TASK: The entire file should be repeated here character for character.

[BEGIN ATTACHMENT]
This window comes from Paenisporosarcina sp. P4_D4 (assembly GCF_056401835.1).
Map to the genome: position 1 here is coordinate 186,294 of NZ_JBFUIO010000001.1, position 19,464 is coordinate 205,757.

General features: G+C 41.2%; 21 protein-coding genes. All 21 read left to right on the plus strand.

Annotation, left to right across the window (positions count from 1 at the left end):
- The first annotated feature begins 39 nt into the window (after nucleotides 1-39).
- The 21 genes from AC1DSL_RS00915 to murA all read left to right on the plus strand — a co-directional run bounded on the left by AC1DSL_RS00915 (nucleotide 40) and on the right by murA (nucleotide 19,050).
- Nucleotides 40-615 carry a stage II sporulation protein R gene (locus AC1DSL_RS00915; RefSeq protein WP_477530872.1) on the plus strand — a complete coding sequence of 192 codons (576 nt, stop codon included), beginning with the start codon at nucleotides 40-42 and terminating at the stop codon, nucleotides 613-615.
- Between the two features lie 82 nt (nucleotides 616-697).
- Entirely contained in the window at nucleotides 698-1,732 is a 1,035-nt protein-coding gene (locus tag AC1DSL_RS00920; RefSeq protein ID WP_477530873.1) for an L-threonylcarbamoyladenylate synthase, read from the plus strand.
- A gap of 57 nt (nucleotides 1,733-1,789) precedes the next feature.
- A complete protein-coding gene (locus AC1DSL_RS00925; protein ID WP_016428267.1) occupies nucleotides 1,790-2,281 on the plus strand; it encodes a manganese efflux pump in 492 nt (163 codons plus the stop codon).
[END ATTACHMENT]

This window comes from Paenisporosarcina sp. P4_D4 (assembly GCF_056401835.1).
Map to the genome: position 1 here is coordinate 186,294 of NZ_JBFUIO010000001.1, position 19,464 is coordinate 205,757.

General features: G+C 41.2%; 21 protein-coding genes. All 21 read left to right on the plus strand.

Annotation, left to right across the window (positions count from 1 at the left end):
- The first annotated feature begins 39 nt into the window (after nucleotides 1-39).
- The 21 genes from AC1DSL_RS00915 to murA all read left to right on the plus strand — a co-directional run bounded on the left by AC1DSL_RS00915 (nucleotide 40) and on the right by murA (nucleotide 19,050).
- Nucleotides 40-615 carry a stage II sporulation protein R gene (locus AC1DSL_RS00915; RefSeq protein WP_477530872.1) on the plus strand — a complete coding sequence of 192 codons (576 nt, stop codon included), beginning with the start codon at nucleotides 40-42 and terminating at the stop codon, nucleotides 613-615.
- Between the two features lie 82 nt (nucleotides 616-697).
- Entirely contained in the window at nucleotides 698-1,732 is a 1,035-nt protein-coding gene (locus tag AC1DSL_RS00920; RefSeq protein ID WP_477530873.1) for an L-threonylcarbamoyladenylate synthase, read from the plus strand.
- A gap of 57 nt (nucleotides 1,733-1,789) precedes the next feature.
- A complete protein-coding gene (locus AC1DSL_RS00925; protein ID WP_016428267.1) occupies nucleotides 1,790-2,281 on the plus strand; it encodes a manganese efflux pump in 492 nt (163 codons plus the stop codon).